Authority, Governance and Religion


Most of the people I hear from either casually or in the print and pixels of official stated opinion express a grinding fear of approaching “Big Brother” government. With bee-sized surveillance drones threatening everyone’s personal space, and computers harvesting every byte and micro-shred of personal information from the computer cloud-space, it’s easy to understand the escalation of paranoia.

But I maintain that we are going in the opposite direction: that centralized national governments are set to founder out of sheer incompetence abetted by the sad fact that the diminishing returns of technology never sleep. I’m convinced that the first stage of the long emergency will feature the recognition that the American federal government in particular is impotent and ineffectual. Every day will be Hurricane Katrina, a tragi-comedy of errors.

The process has been underway for quite a while, anyway, in the corrosive effects of legislative paralysis and in the surrender of the rule of law in the executive branch. The failure to enforce banking and securities regulation was especially pernicious since money matters are so crucial to political stability. This failure has been so arrant and complete that it has infected all the realms of authority in our culture, and to a degree that threatens their very legitimacy. Nothing is more damaging to a self-governing population than the loss of faith in the legitimacy of institutions and the people who run them.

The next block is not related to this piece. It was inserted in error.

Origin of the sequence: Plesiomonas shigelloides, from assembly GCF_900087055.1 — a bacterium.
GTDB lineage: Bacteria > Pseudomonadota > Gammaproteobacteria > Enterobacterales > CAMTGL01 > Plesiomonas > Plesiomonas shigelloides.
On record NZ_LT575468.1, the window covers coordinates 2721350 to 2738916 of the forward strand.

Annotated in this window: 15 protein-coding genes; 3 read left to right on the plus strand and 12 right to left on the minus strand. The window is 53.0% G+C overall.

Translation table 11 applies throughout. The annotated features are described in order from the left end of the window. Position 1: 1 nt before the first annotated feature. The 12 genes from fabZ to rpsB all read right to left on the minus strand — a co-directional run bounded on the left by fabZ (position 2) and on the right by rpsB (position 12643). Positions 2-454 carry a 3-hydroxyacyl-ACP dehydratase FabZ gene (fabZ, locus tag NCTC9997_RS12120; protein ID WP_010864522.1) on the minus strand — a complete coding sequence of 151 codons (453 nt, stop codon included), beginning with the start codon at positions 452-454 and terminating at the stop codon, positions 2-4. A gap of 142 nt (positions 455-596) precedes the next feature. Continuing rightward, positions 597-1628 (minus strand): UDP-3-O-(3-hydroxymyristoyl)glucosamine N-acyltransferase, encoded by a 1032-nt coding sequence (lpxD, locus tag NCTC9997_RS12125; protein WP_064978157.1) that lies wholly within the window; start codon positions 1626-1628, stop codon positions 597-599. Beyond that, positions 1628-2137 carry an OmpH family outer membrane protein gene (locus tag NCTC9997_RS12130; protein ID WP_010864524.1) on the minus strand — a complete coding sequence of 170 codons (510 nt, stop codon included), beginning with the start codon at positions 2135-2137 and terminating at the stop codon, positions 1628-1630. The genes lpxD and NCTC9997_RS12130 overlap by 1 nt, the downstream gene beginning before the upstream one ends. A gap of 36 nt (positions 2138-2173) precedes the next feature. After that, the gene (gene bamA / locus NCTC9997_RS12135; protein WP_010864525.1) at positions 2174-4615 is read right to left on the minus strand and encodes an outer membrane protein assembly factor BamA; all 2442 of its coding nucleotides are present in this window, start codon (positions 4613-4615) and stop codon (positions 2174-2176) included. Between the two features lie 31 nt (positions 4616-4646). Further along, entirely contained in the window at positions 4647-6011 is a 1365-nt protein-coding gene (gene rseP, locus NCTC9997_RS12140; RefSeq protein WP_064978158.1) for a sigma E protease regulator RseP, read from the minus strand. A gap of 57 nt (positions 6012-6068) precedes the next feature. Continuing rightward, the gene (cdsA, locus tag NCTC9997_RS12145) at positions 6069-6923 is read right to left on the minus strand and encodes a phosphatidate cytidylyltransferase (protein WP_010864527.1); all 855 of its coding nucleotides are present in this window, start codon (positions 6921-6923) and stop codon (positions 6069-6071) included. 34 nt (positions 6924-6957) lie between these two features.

This is now the case not just in government and law, but also in business, medicine, education, the clergy, and the media. All, in one way or another, are suspected of being cheats, sell-outs, grifters, perverts, and swindlers. The rule of law is so fundamental to a successful and orderly society that its absence breeds a psychology of the most extreme cynicism.

This ominous mood now greets the developed world – i.e. places where the electricity is on more than it is off – at the same time that the world faces an epochal compressive contraction of energy supplies and disabled capital formation, meaning that it no longer has the means to remain as developed as it became in our time. The combination of this severe resource predicament and a loss of faith in the management of it will lead implacably to a devolution of political power from the grand national scale to smaller, autonomous political units: cities, towns, localities.  And even as the power to manage affairs devolves, it may do so in a very uneven way.

Some places will surely be subject to despotism of one kind or another, and neo-feudal arrangements will likely arise as desperate people without means sell their allegiance to wealthy persons – especially holders of productive land – for basic security in food and shelter. Some places will be horribly mismanaged and unsuccessful. That is why it is so important to carefully choose a place to live where you might ride out the next several decades in a new historical era of tumultuous change.